CONCORD — Speaking on "The Exchange," broadcast by New Hampshire Public Radio, yesterday, Senator Jeanie Forrester (R-Meredith), who chairs the N.H. Senate Finance Committee, expressed her opposition to increasing the gas tax, suggesting instead that the Legislature consider "a combination of a lot of different things."
Last year, legislation to raise the gas tax from 18 cents to 30 cents a gallon in three annual increments of four cents carried the House of Representatives but foundered in the Senate. This year Senator Jim Rausch (R-Derry), who chairs the Senate Transportation Committee, has introduced a bill to index annual increases in the gas tax to the rate of inflation, beginning with a four-cent increase on July 1, with all the projected revenue of $31.9 -million appropriated to the Department of Transportation (DOT).
Forrester acknowledged the challenge of funding the maintenance and improvement of roads and bridges and said that she appreciated Rausch's effort to address it. However, she added that "the fact is that the money that would be raised by the four cents he is recommending will not cover the operational shortfall." She said that without an increase in its budget, the DOT will face a $48-million deficit by July 1, 2015. A four-cent increase in the gas tax, Forrester called "a finger in the dyke."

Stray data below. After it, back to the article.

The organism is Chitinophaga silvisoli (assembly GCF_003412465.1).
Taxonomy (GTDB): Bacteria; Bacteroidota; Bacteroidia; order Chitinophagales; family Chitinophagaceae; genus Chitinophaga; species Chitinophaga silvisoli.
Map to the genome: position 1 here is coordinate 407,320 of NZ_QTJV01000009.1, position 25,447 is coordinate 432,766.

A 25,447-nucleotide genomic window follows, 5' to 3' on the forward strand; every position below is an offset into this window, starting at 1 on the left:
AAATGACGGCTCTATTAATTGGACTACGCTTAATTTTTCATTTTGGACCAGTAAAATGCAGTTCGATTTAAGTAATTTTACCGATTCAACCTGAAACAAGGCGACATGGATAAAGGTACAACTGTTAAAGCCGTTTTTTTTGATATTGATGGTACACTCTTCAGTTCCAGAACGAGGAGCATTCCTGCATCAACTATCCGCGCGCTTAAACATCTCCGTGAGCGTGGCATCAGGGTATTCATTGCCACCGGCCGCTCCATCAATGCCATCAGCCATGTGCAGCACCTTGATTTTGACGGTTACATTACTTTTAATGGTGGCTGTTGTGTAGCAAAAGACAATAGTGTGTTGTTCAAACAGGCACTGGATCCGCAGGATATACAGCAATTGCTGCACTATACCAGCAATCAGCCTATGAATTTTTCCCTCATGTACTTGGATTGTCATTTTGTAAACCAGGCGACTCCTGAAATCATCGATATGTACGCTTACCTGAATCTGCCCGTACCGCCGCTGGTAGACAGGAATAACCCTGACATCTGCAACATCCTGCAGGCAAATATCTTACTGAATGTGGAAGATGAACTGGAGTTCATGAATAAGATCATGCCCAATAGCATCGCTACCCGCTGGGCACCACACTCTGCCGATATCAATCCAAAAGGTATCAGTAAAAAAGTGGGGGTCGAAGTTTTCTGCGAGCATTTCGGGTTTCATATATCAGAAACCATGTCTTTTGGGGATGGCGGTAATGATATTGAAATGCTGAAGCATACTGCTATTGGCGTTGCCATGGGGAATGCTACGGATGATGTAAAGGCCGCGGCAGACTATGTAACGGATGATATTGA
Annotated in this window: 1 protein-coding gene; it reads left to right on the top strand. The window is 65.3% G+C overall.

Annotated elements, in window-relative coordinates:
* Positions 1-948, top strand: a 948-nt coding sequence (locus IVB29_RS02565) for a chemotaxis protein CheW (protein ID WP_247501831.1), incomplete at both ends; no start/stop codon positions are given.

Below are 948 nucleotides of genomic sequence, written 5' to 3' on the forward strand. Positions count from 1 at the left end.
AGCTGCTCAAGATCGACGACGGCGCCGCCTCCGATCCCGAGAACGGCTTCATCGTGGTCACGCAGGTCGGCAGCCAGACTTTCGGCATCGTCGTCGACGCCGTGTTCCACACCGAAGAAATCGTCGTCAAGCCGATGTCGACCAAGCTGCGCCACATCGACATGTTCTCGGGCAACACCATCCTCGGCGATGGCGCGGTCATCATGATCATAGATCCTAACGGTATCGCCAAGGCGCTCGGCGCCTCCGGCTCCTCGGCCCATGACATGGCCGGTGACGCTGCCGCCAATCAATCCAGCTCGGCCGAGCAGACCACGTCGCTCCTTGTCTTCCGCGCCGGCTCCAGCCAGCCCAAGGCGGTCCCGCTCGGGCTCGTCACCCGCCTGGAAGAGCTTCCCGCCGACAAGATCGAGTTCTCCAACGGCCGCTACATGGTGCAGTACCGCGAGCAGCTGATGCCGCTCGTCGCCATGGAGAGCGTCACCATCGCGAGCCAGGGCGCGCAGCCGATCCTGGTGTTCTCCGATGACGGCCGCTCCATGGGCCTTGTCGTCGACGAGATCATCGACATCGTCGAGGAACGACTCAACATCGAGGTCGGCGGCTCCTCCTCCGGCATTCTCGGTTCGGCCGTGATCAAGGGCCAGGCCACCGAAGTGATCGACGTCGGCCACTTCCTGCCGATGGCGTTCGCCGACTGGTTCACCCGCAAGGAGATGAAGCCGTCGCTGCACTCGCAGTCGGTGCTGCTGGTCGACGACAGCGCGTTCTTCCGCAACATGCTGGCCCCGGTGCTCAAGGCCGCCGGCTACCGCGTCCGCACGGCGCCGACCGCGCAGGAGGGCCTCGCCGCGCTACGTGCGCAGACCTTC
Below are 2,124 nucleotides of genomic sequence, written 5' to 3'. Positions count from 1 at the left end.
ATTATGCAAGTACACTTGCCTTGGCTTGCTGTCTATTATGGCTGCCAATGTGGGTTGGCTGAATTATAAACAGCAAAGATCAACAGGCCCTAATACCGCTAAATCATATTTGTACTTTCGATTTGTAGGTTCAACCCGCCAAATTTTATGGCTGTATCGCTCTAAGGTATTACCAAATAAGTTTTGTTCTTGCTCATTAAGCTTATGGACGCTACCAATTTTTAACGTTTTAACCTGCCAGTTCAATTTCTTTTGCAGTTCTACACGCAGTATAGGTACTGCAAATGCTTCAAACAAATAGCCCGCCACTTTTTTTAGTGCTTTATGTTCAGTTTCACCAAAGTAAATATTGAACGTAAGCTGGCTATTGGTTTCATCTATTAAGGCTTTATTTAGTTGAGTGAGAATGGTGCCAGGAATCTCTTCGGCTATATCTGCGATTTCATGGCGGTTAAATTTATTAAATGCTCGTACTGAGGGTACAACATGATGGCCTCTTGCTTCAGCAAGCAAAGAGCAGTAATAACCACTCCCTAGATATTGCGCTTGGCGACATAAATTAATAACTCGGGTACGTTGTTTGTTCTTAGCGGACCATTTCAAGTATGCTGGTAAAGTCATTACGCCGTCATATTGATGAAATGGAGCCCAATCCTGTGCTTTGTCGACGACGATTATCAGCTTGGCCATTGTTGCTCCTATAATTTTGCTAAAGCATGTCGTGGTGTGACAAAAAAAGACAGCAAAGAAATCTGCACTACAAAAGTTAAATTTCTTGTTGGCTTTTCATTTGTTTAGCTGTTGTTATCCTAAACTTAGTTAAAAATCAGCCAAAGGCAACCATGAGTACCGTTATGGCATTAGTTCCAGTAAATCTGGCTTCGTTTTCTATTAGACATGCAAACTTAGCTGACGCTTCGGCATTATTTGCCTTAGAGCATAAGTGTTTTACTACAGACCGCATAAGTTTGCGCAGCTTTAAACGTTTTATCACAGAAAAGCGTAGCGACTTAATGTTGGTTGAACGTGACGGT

Forrester noted that $250-million is required to complete the widening of I-93 between Salem and Manchester while $12-million to $15-million is needed for paving and another $15-million for bridge repairs. She said that with another $50-million the state could maximize federal matching funds for highway projects. "This is a big number," Forrester said. "Four cents is not going to fix that problem."
Between 2006 and 2013, Forrester said that the DOT has spent $100 million on roads and bridges every year, but the agency's operating budget has risen 22.4-percent. She said that her concern about raising the gas tax is that "it's not going to go to fix roads."
When a caller asked host Laura Knoy to press Forrester to explain how she would tackle the problem, she began by calling for "a serious look" at the $81 million in highway funds that are appropriated for other purposes, particularly to the Department of Safety. She also favored "fix it first," a concept touted by the National Conference of State Legislatures, which lends priority to repairing, rebuilding and maintaining existing roads before undertaking new projects. But, in reply to a question about completing the widening of I-93, she answered "we should finish that."